HBT Weekend Wrapup

1 Comment

Hope you all had a great Fourth of July! In honor of our Nation’s
birthday, I
put my daughter in the cap of a defunct Canadian baseball team

before heading out to the Independence Day parade. And my birthday is on
Bastille Day, so yes, I am a double agent for Francophones the world
over. You got a problem with that?

  • A few weeks ago New York columnists wouldn’t know who R.A. Dickey was if he fell out of the sky landed on their face and started to wiggle. Now he should be an All-Star. Makes sense.
  • Carlos Beltran is coming back July 15th. Anyone with a brain knew this (i.e. after the break) was probably when he’d come back. Didn’t stop Jerry Manuel from telling people he’d be back weeks ago.
  • Not the best outing for Stephen Strasburg. He didn’t have his best stuff and likely pitched himself out of the All-Star Game. I think he was one of the few guys who looked pretty good in those white hats, though, and that has to count for something.
  • Manny Ramirez goes on the disabled list. I like Manny and all, but reporting on his every move seems like something we don’t really need to be doing anymore. In terms of relevance, it’s kind of like talking about the latest Blink 182 record or the next “Lord of the Rings” movie or something.

I’m all screwed up on whether or not today is a holiday. The libraries and banks and government offices are all closed, but my wife is working and my kids’ little day camps are open. Further screwing me up is that fireworks in my little village were Saturday — not yesterday — and the big fireworks in downtown Columbus were Friday — again, not yesterday. Basically, I’ve lost all sense of time, space and the calendar.

Whatever. We’re posting today. How much we post may be impacted by whether or not baseball’s newsmakers consider it a holiday and whether or not my temporal vertigo leads me to say “screw it” and start cracking beers at 2pm.  Either way, we’ll get through this together.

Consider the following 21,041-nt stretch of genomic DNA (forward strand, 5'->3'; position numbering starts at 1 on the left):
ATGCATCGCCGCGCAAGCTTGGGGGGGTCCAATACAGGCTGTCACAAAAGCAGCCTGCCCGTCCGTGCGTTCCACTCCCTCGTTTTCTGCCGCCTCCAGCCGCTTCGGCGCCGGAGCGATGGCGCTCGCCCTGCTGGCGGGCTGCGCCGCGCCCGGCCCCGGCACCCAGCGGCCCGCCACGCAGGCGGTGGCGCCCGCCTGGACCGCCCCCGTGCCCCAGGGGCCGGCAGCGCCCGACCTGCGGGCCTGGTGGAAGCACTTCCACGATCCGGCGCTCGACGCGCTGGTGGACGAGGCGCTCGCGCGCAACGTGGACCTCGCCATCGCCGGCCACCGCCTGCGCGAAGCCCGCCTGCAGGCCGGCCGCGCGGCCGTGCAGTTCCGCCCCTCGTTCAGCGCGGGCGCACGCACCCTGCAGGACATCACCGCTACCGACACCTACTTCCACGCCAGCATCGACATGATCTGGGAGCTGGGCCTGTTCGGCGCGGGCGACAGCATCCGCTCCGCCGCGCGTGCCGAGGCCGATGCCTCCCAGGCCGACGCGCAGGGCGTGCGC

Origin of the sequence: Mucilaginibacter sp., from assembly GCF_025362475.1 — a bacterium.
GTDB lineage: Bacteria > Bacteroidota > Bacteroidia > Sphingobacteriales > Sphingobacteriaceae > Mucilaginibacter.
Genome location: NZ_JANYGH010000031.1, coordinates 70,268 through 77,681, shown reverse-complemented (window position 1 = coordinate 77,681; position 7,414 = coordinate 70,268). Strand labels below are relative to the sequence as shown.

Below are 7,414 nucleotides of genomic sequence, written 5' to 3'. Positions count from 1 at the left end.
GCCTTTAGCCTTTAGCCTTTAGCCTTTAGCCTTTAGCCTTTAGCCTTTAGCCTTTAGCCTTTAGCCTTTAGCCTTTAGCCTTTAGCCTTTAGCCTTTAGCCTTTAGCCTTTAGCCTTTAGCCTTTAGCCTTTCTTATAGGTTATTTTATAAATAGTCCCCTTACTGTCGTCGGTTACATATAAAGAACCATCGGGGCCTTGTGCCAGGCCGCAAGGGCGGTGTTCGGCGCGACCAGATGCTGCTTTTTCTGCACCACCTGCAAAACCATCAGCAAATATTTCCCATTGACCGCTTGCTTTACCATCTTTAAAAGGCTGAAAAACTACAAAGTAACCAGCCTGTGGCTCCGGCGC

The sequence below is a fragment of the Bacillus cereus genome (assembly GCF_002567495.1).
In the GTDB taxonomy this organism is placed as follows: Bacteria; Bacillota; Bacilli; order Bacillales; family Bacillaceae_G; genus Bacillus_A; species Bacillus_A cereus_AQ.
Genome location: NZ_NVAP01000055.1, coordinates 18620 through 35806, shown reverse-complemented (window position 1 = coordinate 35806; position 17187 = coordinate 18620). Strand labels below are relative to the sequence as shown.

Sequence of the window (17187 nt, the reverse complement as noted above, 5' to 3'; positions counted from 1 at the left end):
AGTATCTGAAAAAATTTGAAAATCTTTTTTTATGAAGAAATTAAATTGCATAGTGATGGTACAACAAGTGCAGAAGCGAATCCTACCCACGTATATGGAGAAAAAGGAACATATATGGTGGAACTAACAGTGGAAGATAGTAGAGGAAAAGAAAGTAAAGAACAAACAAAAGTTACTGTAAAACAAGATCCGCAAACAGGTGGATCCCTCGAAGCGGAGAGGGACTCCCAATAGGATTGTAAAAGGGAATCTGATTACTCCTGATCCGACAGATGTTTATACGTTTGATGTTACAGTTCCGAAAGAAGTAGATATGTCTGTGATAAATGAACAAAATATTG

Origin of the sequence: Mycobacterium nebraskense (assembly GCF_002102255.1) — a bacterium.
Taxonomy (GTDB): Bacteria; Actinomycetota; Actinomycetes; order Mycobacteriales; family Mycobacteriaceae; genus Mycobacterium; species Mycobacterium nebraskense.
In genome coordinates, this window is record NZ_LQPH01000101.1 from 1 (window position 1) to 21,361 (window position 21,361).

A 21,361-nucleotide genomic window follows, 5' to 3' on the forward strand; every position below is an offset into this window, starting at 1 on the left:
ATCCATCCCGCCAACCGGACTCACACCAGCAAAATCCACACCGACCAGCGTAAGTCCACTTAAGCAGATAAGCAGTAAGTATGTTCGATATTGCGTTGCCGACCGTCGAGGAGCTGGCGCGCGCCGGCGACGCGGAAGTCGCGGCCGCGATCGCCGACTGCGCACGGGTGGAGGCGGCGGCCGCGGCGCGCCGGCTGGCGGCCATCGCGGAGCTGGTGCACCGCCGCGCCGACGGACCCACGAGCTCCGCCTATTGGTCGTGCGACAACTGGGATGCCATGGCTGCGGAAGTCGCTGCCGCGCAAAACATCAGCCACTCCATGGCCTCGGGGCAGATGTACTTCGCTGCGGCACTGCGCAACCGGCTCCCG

Odubel Herrera went 0-for-5 with five strikeouts today

Getty Images
2 Comments

Did you have a bad day? It’s OK. We all do sometimes. It’s just part of life.¬†Even ballplayers have bad days. Even the good ones.

Odubel Herrera is a good one. He’s only 25, but he’s already got two seasons of above average hitting under his belt. Dude gets on base. He could be a regular for tons of teams, so there’s no shame at all in him having a bad day. And boy howdy did he have a bad day today. He went 0-for-5 with five strikeouts in the Phillies extra innings win against the Rockies.

“I feel that I am making good swings but I’m just missing the pitches,” Herrera said.

Well, that is how strikeouts work.

Four strikeouts in a game is known as a Golden Sombrero. Players don’t strike out five times in a game very often so they don’t have an agreed upon name, but I’ve seen it referred to as the “platinum sombrero,” which seems pretty solid for such a feat. Six is a titanium sombrero or a double platinum sombrero, though there are references to it as a “Horn,” for Sam Horn, who deserves something to be named in his honor. Horn is like Moe Greene — a great man, a man of vision and guts — yet there isn’t even a plaque, or a signpost or a statue of him!

But I digress.

The last time a Phillies player did it was when Pat Burrell K’d five times in September 2008. The Phillies won the World Series that year, of course, so maybe this is an omen. [looks at standings] Or maybe not.

Anyway, get a good night’s sleep tonight, Odubel. Shake it off. Tomorrow is another day.

Rachel Robinson to receive O’Neil Award from the Hall of Fame

Getty Images
1 Comment

NEW YORK (AP) Rachel Robinson will receive the Buck O’Neil Lifetime Achievement Award from baseball’s Hall of Fame on July 29, the day before this year’s induction ceremony.

She’s the wife of late Hall of Famer Jackie Robinson, who broke the major league color barrier in 1947. Rachel Robinson created the Jackie Robinson Foundation in 1973, a year after he husband’s death. Rachel Robinson, who turns 95 in July 19, headed the foundation’s board until 1996.

The O’Neil award was established in 2007 to honor individuals who broaden the game’s appeal and whose character is comparable to that of O’Neil. He played in the Negro Leagues, was a scout for major league baseball teams and helped establish the Negro Leagues Baseball Museum in Kansas City, Missouri.

The award was given to O’Neil in 2008, Roland Hemond in 2011 and Joe Garagiola in 2014.